Global Investor

Rupee remains on tenterhooks

Gurumurthy K | Updated on January 24, 2018

Svetlana Lukienko/



High food prices can reduce chances of a rate cut, keeping pressure on the rupee

The rupee continued to trade below 62 last week — a truncated week with just three trading days. The markets were closed on Tuesday and Thursday for public holidays.

The rupee opened at 62.16 and strengthened to 62.08 on Monday. Failing to gain momentum, the rupee reversed lower again and fell to a low of 62.35 on Wednesday before closing at 62.22 on Friday. It was down 0.04 per cent for the week.

The clamour for further rate cuts gained momentum with the Wholesale Price Index (WPI) for January slipping into the negative territory, falling 0.39 per cent against the marginal 0.11 per cent rise in December.

Though rapidly decelerating inflation is fuelling market expectations for another rate cut, high food prices may keep the Reserve Bank of India in wait and watch mode. Food inflation in January shot up to 8 per cent from 5.2 per cent in December.

However, as long as rate cut expectations remain alive, foreign portfolio flows into debt markets may continue. Last week, there was more FPI action in debt than in equities. FPIs bought $207 million in debt and $61.2 million in the equity segment.

Greece deal

The Greek debt crisis, which had the market under tizzy the whole of last week, has eased up a bit. Greece is in the process of hammering out a deal with Eurozone nations for an extension of the financial aid for four months, but with certain conditions attached.

Greece will have to prepare a list of reforms by Monday night that will be reviewed by Eurozone officials. If these reforms fail to satisfy the officials, then there is a danger of this deal falling through, leading to fresh uncertainty. Such a scenario can induce a fresh bout of market jitters and trigger a sell-off in risky assets. The rupee could come under renewed pressure in such a case.

Even if the reforms go through, the current deal will provide only a temporary relief for the markets, as the crisis talks will have to be revisited in four months.

Dollar outlook

The dollar index (94.25) has been stuck in a narrow range of 93.8-94.8 in the past week. The immediate outlook is not clear. The minutes of the US Federal Reserve’s January meeting released last week failed to provide any support for the dollar.

The minutes revealed that the policy makers are concerned about low inflation.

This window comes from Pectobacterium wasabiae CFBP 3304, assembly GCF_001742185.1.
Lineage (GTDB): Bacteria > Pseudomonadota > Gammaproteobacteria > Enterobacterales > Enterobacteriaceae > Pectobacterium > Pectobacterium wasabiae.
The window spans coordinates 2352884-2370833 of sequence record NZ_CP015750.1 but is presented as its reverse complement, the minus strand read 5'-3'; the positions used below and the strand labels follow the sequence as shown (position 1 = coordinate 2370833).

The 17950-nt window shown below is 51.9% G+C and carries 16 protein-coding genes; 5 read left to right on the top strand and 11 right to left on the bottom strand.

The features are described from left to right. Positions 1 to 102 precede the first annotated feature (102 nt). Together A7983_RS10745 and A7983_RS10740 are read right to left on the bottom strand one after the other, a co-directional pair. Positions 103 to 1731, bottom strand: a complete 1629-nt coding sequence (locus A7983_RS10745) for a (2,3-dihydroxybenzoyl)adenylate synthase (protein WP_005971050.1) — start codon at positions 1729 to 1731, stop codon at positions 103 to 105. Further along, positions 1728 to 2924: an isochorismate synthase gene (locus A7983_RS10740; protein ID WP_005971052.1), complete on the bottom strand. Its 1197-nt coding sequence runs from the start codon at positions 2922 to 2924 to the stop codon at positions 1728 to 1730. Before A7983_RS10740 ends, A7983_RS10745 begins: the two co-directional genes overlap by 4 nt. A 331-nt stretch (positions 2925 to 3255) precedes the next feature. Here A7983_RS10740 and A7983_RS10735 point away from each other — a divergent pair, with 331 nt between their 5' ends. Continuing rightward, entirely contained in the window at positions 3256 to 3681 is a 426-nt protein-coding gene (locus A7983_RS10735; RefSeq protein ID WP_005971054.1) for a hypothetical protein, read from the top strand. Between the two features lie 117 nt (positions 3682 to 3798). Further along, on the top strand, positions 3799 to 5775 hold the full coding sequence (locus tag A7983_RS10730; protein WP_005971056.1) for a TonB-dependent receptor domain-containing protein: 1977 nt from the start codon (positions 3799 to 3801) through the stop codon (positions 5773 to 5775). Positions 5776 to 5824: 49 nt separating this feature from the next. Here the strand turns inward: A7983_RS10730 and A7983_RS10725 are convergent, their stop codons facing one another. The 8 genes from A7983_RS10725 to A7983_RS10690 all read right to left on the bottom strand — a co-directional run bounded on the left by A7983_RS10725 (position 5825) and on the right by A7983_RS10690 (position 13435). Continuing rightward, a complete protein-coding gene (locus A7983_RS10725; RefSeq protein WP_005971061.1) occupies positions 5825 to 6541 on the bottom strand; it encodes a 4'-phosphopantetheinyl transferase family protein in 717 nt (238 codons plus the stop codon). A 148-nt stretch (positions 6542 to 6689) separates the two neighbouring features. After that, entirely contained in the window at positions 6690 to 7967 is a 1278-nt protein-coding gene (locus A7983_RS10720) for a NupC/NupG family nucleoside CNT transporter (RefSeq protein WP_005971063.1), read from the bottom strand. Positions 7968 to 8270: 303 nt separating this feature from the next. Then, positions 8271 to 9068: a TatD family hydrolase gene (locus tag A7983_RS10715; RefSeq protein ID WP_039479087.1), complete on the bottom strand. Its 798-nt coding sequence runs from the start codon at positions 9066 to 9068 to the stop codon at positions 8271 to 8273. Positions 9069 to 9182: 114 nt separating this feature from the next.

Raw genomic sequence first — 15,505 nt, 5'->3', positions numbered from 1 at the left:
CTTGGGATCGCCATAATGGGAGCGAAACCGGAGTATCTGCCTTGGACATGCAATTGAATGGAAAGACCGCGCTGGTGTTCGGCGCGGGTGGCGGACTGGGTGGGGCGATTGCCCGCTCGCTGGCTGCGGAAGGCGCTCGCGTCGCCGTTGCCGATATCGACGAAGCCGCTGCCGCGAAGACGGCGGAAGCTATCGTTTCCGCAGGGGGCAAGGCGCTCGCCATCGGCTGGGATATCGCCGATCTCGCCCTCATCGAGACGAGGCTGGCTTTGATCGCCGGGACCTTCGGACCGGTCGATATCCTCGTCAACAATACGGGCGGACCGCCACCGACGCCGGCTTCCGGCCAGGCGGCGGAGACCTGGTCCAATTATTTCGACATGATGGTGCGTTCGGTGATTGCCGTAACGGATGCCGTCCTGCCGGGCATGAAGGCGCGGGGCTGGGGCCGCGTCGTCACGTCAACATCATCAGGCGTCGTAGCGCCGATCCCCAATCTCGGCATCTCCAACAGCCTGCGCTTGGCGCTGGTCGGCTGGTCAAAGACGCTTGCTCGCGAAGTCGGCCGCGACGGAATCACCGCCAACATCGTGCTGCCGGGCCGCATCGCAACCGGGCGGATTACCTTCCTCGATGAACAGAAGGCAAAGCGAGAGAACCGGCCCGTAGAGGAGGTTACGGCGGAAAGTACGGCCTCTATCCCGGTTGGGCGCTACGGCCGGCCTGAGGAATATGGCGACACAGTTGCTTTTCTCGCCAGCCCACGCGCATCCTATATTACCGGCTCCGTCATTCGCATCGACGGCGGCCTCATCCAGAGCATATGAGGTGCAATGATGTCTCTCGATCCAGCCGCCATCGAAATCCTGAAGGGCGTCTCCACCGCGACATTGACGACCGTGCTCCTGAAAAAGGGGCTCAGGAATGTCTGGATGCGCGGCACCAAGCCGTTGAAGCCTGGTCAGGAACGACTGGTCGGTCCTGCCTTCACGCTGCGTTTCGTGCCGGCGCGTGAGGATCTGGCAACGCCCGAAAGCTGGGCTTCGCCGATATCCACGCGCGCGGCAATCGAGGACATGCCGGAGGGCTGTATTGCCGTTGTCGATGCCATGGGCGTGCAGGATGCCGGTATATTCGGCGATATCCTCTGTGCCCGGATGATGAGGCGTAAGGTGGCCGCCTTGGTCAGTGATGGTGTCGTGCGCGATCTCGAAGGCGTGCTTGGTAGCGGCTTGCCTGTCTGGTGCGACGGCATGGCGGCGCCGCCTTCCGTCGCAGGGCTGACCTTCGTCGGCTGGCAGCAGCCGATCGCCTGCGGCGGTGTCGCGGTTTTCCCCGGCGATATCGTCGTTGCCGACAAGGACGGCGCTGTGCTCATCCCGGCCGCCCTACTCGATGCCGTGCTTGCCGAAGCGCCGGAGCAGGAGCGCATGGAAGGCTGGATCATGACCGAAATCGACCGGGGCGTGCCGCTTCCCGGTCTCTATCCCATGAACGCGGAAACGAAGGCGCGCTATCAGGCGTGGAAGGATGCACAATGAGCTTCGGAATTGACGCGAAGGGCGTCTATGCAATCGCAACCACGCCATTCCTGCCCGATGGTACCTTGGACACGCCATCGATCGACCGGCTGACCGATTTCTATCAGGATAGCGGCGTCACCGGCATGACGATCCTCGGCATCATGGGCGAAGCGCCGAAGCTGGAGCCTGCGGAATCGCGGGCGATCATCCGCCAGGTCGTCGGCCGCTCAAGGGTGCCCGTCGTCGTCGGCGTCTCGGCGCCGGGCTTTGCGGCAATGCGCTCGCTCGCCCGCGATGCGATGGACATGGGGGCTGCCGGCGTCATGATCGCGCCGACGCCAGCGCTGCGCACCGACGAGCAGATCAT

This suggests an inclination to keep rates near zero for more time, and a lack of incentive to raise the rates. There was no negative impact on the dollar index following this minutes release as the concerns on Greece kept the markets in a risk-averse mood.

The dollar index may meet resistance at 95 and has a key support at 94. A break out on either side of 94-95 will decide the trend for the index. A break below 94 will increase the danger of a fall to 92.

A break through of 95 will be a bullish indicator and may take the index higher to 95.45 initially. Crossing 95.45 will open the doors for a rally all the way to 97.

A slew of key economic data releases are due from the US this week. Existing home sales data is expected on Monday and new home sales data is scheduled for Wednesday.

Since the US Federal Reserve is concerned about the housing slow down strong housing numbers this week could help the dollar index break above its resistance at 95 and rise further. The GDP data is due for release on Friday.

Rupee outlook

The rupee is expected to remain under pressure. Immediate resistance is at 62.15 and then at 62, which are technically strong resistances on the charts.

As long as the rupee trades below 62, a fall to 62.45 looks likely in the coming week. A fall below 62.45 can drag the rupee further lower to 62.6 and 62.8 in the short term.

The short-term outlook for the rupee will turn bullish only if it breaches its hurdle at 62. Such a break can take the rupee higher to 61.8 initially and then to 61.5 .

The medium-term view continues to remain bearish for the rupee with a strong resistance at 61. Key support for the currency is at 62.8. A fall below this level will see the rupee weakening to 64 in the medium term.

Published on February 22, 2015

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